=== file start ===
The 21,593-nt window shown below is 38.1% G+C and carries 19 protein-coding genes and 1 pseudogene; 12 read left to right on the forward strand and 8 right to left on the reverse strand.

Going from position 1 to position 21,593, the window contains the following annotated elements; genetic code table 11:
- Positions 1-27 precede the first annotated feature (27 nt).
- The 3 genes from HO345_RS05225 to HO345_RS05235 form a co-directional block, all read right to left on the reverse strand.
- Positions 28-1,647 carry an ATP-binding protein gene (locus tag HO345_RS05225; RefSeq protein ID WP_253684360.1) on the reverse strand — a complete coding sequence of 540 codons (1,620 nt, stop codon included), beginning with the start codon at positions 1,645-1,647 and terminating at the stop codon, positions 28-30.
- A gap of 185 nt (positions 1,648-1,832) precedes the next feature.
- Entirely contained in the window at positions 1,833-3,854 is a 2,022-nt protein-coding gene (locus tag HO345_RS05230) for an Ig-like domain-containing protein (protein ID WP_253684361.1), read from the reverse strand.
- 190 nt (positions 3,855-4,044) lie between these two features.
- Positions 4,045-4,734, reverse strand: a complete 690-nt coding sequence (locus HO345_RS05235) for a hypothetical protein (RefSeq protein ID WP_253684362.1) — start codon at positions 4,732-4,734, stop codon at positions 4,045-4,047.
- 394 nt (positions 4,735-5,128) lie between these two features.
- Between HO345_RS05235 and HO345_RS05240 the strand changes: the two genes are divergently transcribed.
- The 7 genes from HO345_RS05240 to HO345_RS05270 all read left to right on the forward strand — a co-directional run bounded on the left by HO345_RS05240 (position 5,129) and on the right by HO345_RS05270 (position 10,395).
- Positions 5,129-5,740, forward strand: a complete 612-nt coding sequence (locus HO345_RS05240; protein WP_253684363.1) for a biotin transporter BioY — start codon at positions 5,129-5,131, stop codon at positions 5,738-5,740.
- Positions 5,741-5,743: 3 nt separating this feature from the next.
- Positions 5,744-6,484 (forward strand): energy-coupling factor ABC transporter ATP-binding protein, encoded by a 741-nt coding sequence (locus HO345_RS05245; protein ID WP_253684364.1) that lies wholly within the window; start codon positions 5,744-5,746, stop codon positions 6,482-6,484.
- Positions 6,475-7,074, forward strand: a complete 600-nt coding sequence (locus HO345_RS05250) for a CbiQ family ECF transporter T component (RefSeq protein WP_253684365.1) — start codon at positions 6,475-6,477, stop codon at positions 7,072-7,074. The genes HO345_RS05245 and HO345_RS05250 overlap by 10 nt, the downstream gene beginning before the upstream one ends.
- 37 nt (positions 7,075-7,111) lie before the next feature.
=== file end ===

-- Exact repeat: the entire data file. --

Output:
The 21,593-nt window shown below is 38.1% G+C and carries 19 protein-coding genes and 1 pseudogene; 12 read left to right on the forward strand and 8 right to left on the reverse strand.

Going from position 1 to position 21,593, the window contains the following annotated elements; genetic code table 11:
- Positions 1-27 precede the first annotated feature (27 nt).
- The 3 genes from HO345_RS05225 to HO345_RS05235 form a co-directional block, all read right to left on the reverse strand.
- Positions 28-1,647 carry an ATP-binding protein gene (locus tag HO345_RS05225; RefSeq protein ID WP_253684360.1) on the reverse strand — a complete coding sequence of 540 codons (1,620 nt, stop codon included), beginning with the start codon at positions 1,645-1,647 and terminating at the stop codon, positions 28-30.
- A gap of 185 nt (positions 1,648-1,832) precedes the next feature.
- Entirely contained in the window at positions 1,833-3,854 is a 2,022-nt protein-coding gene (locus tag HO345_RS05230) for an Ig-like domain-containing protein (protein ID WP_253684361.1), read from the reverse strand.
- 190 nt (positions 3,855-4,044) lie between these two features.
- Positions 4,045-4,734, reverse strand: a complete 690-nt coding sequence (locus HO345_RS05235) for a hypothetical protein (RefSeq protein ID WP_253684362.1) — start codon at positions 4,732-4,734, stop codon at positions 4,045-4,047.
- 394 nt (positions 4,735-5,128) lie between these two features.
- Between HO345_RS05235 and HO345_RS05240 the strand changes: the two genes are divergently transcribed.
- The 7 genes from HO345_RS05240 to HO345_RS05270 all read left to right on the forward strand — a co-directional run bounded on the left by HO345_RS05240 (position 5,129) and on the right by HO345_RS05270 (position 10,395).
- Positions 5,129-5,740, forward strand: a complete 612-nt coding sequence (locus HO345_RS05240; protein WP_253684363.1) for a biotin transporter BioY — start codon at positions 5,129-5,131, stop codon at positions 5,738-5,740.
- Positions 5,741-5,743: 3 nt separating this feature from the next.
- Positions 5,744-6,484 (forward strand): energy-coupling factor ABC transporter ATP-binding protein, encoded by a 741-nt coding sequence (locus HO345_RS05245; protein ID WP_253684364.1) that lies wholly within the window; start codon positions 5,744-5,746, stop codon positions 6,482-6,484.
- Positions 6,475-7,074, forward strand: a complete 600-nt coding sequence (locus HO345_RS05250) for a CbiQ family ECF transporter T component (RefSeq protein WP_253684365.1) — start codon at positions 6,475-6,477, stop codon at positions 7,072-7,074. The genes HO345_RS05245 and HO345_RS05250 overlap by 10 nt, the downstream gene beginning before the upstream one ends.
- 37 nt (positions 7,075-7,111) lie before the next feature.